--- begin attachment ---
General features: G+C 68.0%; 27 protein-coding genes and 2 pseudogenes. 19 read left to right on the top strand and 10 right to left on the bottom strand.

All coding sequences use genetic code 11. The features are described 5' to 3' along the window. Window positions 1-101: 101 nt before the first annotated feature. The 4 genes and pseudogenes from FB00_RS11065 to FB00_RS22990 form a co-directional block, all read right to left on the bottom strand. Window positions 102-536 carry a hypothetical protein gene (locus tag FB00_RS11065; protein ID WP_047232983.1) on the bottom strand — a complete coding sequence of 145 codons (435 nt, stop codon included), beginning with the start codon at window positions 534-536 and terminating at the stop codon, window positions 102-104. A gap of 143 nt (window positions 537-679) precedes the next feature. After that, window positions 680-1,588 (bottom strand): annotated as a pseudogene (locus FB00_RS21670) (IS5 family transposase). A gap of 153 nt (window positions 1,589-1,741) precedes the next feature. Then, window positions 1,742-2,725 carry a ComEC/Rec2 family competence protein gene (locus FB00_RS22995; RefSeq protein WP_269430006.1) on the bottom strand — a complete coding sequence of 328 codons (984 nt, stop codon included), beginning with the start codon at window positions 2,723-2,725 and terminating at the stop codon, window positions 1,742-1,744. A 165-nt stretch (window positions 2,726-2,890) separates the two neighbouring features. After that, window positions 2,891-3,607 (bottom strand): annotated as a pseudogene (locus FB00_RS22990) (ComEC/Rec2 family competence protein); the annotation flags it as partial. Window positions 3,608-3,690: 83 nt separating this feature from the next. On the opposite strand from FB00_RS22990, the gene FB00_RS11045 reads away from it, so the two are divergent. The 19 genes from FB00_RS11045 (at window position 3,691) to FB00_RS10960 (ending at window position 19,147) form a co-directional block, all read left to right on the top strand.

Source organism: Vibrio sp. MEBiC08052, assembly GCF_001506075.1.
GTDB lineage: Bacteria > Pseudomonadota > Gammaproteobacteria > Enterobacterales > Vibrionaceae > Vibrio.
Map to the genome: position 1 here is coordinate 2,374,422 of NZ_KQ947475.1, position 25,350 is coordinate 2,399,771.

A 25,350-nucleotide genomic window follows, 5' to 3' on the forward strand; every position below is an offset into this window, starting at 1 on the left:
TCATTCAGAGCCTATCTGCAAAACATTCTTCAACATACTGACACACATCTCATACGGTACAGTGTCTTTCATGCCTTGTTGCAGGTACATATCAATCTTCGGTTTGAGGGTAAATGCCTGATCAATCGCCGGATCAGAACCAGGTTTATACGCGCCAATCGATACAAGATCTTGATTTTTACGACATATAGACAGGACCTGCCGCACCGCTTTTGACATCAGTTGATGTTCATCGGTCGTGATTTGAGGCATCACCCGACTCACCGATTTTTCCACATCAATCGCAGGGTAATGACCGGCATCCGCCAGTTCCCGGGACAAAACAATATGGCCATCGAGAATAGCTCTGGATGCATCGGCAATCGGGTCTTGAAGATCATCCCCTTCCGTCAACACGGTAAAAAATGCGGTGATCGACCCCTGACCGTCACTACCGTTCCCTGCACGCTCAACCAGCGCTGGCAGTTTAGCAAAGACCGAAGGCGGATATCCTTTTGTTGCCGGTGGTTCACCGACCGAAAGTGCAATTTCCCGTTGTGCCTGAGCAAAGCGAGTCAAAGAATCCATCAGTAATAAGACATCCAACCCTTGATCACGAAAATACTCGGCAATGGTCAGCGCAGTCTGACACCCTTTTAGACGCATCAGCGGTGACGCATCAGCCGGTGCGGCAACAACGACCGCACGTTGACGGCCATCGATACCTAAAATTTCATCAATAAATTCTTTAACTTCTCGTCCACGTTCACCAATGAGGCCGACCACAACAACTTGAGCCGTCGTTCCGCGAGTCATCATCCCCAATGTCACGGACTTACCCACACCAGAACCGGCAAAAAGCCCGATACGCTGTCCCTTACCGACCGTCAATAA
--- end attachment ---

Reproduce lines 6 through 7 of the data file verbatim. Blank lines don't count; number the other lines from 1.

A 25,350-nucleotide genomic window follows, 5' to 3' on the forward strand; every position below is an offset into this window, starting at 1 on the left:
TCATTCAGAGCCTATCTGCAAAACATTCTTCAACATACTGACACACATCTCATACGGTACAGTGTCTTTCATGCCTTGTTGCAGGTACATATCAATCTTCGGTTTGAGGGTAAATGCCTGATCAATCGCCGGATCAGAACCAGGTTTATACGCGCCAATCGATACAAGATCTTGATTTTTACGACATATAGACAGGACCTGCCGCACCGCTTTTGACATCAGTTGATGTTCATCGGTCGTGATTTGAGGCATCACCCGACTCACCGATTTTTCCACATCAATCGCAGGGTAATGACCGGCATCCGCCAGTTCCCGGGACAAAACAATATGGCCATCGAGAATAGCTCTGGATGCATCGGCAATCGGGTCTTGAAGATCATCCCCTTCCGTCAACACGGTAAAAAATGCGGTGATCGACCCCTGACCGTCACTACCGTTCCCTGCACGCTCAACCAGCGCTGGCAGTTTAGCAAAGACCGAAGGCGGATATCCTTTTGTTGCCGGTGGTTCACCGACCGAAAGTGCAATTTCCCGTTGTGCCTGAGCAAAGCGAGTCAAAGAATCCATCAGTAATAAGACATCCAACCCTTGATCACGAAAATACTCGGCAATGGTCAGCGCAGTCTGACACCCTTTTAGACGCATCAGCGGTGACGCATCAGCCGGTGCGGCAACAACGACCGCACGTTGACGGCCATCGATACCTAAAATTTCATCAATAAATTCTTTAACTTCTCGTCCACGTTCACCAATGAGGCCGACCACAACAACTTGAGCCGTCGTTCCGCGAGTCATCATCCCCAATGTCACGGACTTACCCACACCAGAACCGGCAAAAAGCCCGATACGCTGTCCCTTACCGACCGTCAATAA